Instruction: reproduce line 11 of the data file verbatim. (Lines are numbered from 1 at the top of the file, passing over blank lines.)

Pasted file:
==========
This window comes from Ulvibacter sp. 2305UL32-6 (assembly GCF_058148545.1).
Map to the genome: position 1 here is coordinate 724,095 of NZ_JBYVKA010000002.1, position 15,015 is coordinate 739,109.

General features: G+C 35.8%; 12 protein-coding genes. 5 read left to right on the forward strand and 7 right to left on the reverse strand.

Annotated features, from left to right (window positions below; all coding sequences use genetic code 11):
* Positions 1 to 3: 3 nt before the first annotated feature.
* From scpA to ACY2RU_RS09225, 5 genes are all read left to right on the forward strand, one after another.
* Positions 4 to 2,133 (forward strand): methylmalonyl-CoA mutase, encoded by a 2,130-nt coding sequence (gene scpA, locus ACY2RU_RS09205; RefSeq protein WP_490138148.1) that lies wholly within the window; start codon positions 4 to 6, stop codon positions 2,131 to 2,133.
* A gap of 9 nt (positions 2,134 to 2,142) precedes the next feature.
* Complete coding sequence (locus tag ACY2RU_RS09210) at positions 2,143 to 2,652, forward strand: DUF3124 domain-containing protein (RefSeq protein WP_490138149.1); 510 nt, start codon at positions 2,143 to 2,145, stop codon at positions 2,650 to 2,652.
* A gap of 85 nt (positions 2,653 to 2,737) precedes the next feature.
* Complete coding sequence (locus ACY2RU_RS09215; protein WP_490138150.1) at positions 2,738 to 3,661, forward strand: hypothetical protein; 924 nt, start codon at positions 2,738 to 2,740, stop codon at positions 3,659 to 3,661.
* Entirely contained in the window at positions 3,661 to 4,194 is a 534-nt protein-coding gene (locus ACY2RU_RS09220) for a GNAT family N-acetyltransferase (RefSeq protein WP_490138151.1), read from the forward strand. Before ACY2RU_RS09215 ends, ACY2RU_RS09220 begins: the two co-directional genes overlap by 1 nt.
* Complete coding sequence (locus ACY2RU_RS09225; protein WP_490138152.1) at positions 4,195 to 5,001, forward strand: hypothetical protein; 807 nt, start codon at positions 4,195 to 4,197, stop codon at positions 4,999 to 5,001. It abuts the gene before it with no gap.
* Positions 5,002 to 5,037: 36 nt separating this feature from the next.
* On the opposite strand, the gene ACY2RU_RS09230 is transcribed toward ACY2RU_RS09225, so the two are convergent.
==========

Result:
* Complete coding sequence (locus ACY2RU_RS09215; protein WP_490138150.1) at positions 2,738 to 3,661, forward strand: hypothetical protein; 924 nt, start codon at positions 2,738 to 2,740, stop codon at positions 3,659 to 3,661.